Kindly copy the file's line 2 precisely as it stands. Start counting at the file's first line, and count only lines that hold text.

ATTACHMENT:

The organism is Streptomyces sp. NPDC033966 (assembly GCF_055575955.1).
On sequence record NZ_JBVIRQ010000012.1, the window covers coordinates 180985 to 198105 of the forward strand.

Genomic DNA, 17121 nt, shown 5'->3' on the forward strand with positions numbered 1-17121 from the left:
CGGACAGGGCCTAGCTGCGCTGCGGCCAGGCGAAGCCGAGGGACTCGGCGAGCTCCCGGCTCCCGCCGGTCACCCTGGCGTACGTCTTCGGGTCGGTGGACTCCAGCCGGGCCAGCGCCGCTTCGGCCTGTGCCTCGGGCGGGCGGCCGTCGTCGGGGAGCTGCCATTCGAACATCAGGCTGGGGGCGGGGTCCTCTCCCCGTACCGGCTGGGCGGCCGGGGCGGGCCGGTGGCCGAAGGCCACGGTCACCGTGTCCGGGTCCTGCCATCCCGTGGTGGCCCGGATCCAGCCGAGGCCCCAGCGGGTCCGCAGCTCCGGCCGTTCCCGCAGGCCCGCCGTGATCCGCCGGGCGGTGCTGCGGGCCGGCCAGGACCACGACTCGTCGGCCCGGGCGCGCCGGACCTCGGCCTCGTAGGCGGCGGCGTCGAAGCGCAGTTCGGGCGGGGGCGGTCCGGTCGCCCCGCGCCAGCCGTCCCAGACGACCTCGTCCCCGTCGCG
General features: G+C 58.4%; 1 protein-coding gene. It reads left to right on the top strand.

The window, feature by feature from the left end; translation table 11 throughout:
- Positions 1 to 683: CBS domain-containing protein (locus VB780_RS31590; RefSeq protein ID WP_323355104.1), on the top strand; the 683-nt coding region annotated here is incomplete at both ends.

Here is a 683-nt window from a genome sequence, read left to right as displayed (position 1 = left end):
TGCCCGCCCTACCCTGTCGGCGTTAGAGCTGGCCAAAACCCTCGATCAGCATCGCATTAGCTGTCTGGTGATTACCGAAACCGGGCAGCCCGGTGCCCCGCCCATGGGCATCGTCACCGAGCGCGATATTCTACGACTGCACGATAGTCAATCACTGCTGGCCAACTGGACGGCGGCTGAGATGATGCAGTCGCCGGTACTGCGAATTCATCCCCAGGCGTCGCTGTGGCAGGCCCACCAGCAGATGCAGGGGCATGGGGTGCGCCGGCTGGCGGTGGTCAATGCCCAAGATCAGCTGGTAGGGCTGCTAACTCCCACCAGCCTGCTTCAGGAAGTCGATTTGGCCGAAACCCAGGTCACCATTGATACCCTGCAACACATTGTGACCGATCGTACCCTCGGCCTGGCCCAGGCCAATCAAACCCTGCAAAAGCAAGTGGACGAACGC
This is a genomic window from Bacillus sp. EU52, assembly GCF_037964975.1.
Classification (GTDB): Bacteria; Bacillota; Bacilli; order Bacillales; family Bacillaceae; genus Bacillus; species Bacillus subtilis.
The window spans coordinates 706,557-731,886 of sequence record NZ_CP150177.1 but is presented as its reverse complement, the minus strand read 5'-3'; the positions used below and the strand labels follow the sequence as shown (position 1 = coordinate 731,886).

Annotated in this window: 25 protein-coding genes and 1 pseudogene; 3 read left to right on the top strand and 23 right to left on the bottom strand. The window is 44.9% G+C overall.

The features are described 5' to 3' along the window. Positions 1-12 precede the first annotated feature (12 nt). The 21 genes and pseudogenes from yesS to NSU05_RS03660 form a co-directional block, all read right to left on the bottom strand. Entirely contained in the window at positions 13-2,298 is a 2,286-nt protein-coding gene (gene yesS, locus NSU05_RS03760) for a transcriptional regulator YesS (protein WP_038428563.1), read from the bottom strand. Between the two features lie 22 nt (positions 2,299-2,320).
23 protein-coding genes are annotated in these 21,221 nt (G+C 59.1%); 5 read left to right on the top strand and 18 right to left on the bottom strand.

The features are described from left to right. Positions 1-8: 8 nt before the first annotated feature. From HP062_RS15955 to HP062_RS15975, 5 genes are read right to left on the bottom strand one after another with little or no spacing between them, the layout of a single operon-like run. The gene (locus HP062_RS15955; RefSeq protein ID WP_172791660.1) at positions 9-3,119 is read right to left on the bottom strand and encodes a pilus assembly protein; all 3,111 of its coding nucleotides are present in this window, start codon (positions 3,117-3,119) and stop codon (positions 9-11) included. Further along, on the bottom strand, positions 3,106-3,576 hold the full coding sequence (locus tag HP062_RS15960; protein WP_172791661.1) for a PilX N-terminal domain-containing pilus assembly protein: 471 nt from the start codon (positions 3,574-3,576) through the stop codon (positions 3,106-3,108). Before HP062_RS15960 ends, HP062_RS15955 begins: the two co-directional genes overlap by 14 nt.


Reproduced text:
On sequence record NZ_JBVIRQ010000012.1, the window covers coordinates 180985 to 198105 of the forward strand.